> been able to reproduce this is with proprietary code. I'll try to
> create a new repository with a similar commit and see if I can ignore
> it there.

I'd be glad to take a look, though I don't know how fixable it is. 
My guess is you're hitting right on the edge of the "find a similar line 
inside a hunk" and "couldn't find a good change in the entire file" 
threshold, and any change would just be tuning it for your repo.  But 
maybe not, and I'd like for --ignore-rev to work for you.

> For the information of those interested, the commit I'm trying to
> ignore is a "reformat the world" commit. We introduced the tool
> "astyle" into our codebase, and as part of that effort I ran astyle
> over our entire codebase.

Same situation for me - reformatted a lot of code and didn't want to 
break blame.  =)  That was the original motivation.  I've actually used 
it a lot for other things now, such as finding out which commit changed 
a line in a particular way.  git blame, look around.  git show XXX, 
realize i want and older commit, git blame --ignore-rev XXX, etc.

> Is it possible that the commit isn't being ignored because it's too
> big? It did change over 1300 files....

That should be OK.  The algorithm doesn't care about the other files in 
the commit - only the one that you are blaming.

Thanks,

Barret


> 
> On Fri, Oct 2, 2020 at 4:44 PM Barret Rhoden <brho@google.com> wrote:
>>
>> Hi -
>>
>> On 10/2/20 5:40 PM, René Scharfe wrote:
>> [snip]
>>> I don't know if these revisions are not ignored due to bugs or because
>>> the feature just isn't strong enough, yet, but I would expect your
>>> particular case to be represented by at least one of these...
>>
>> Correct.
>>
>> When skipping a revision, the algorithm attempts to find another
>> revision that could be responsible for the change.  But it might not be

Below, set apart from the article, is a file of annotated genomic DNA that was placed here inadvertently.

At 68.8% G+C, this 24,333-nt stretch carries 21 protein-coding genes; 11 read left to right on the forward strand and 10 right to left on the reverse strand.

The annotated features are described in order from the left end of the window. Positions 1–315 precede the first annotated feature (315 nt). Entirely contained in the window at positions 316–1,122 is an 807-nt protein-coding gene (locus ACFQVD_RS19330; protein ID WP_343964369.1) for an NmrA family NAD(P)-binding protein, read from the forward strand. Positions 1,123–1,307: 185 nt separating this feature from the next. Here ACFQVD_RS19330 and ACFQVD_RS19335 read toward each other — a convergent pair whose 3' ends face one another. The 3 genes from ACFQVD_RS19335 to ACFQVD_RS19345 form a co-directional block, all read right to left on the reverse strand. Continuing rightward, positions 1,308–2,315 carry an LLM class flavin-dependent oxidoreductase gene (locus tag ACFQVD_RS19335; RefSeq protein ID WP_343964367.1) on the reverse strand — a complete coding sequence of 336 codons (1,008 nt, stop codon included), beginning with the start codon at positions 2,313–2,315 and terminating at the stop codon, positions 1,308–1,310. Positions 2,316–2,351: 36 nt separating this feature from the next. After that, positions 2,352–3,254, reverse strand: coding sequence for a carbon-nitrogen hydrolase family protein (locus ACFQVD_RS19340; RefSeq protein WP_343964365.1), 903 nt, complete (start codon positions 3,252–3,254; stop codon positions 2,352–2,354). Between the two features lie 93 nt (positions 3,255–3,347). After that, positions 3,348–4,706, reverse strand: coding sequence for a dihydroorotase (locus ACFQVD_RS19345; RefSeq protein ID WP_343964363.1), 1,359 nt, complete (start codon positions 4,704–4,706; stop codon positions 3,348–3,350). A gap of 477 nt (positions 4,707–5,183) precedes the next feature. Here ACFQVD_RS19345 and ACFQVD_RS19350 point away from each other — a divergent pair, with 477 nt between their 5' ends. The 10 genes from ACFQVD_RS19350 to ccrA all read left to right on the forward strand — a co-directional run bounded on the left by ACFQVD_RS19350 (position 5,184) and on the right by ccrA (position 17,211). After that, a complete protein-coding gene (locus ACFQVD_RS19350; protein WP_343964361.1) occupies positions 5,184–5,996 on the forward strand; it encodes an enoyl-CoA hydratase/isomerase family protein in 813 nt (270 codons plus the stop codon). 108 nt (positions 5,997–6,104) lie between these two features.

>> able to find anything.  Consider a commit that just adds a few lines to
>> a file with only 'foo' and 'bar':
>>
>> commit: "Adding Lines"
>> -------------
>>    foo
>> +No commit
>> +ever touched
>> +these lines
>>    bar
>>
>> If we ignored that revision, which commit do we assign those lines to?
>> If they were "similar" to the existing lines, then the algorithm might
>> match.  But in general, we can't find 'correct' (as defined by a user)
>> matches for arbitrary changes.
>>
>> I usually run git with these settings:
>>
>> [blame]
>>           ignorerevsfile = .git-blame-ignore-revs
>>           markIgnoredLines = true
>>           markUnblamableLines = true
>>
>> Which points out when --ignore-revs is doing something.
>>
>> Thanks,
>>
>> Barret
>>
>>
> 
> 


^ permalink raw reply	[flat|nested] 5+ messages in thread

end of thread, other threads:[~2020-10-03  0:56 UTC | newest]

Thread overview: 5+ messages (download: mbox.gz / follow: Atom feed)
-- links below jump to the message on this page --
2020-09-30 21:15 git blame --ignore-rev does not work Harrison McCullough
2020-10-02 21:40 ` René Scharfe
2020-10-02 22:44   ` Barret Rhoden
2020-10-02 22:52     ` Harrison McCullough
2020-10-03  0:56       ` Barret Rhoden